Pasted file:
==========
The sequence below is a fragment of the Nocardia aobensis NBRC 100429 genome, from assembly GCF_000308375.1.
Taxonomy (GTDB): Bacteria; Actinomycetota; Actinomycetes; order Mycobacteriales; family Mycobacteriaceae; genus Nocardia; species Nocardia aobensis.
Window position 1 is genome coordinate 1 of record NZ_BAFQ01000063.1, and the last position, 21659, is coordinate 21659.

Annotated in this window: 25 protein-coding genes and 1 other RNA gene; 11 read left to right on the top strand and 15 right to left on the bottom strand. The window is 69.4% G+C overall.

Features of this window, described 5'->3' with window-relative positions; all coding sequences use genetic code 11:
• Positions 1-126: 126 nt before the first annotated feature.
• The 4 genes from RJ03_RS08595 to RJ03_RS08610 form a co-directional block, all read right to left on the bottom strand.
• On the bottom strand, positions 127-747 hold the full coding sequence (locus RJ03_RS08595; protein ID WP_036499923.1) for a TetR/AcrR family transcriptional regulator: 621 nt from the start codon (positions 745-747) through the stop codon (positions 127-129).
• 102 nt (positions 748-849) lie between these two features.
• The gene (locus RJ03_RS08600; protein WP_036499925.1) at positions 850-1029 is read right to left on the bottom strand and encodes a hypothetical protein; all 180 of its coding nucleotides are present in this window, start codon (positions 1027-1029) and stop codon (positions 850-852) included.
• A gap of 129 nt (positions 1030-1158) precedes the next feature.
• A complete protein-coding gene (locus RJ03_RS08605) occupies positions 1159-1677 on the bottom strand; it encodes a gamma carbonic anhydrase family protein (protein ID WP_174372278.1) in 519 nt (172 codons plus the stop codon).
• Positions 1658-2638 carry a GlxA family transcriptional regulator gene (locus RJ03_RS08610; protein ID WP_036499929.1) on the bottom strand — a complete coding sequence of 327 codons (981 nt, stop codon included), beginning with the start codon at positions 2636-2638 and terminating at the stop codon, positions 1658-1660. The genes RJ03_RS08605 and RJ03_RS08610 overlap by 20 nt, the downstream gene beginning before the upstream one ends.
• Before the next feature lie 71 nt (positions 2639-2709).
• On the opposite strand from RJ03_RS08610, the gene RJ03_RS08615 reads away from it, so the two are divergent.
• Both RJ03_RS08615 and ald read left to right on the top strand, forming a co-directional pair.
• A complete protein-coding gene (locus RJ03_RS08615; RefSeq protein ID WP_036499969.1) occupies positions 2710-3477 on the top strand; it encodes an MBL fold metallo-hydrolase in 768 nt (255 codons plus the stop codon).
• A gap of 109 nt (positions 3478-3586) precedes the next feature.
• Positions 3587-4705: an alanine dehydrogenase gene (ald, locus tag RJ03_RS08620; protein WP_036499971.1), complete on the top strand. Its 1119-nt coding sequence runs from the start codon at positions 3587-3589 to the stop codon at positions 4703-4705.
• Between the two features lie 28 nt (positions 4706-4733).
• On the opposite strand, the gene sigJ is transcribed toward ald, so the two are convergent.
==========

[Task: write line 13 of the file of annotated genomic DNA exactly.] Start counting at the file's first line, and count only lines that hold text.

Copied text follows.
• Positions 1658-2638 carry a GlxA family transcriptional regulator gene (locus RJ03_RS08610; protein ID WP_036499929.1) on the bottom strand — a complete coding sequence of 327 codons (981 nt, stop codon included), beginning with the start codon at positions 2636-2638 and terminating at the stop codon, positions 1658-1660. The genes RJ03_RS08605 and RJ03_RS08610 overlap by 20 nt, the downstream gene beginning before the upstream one ends.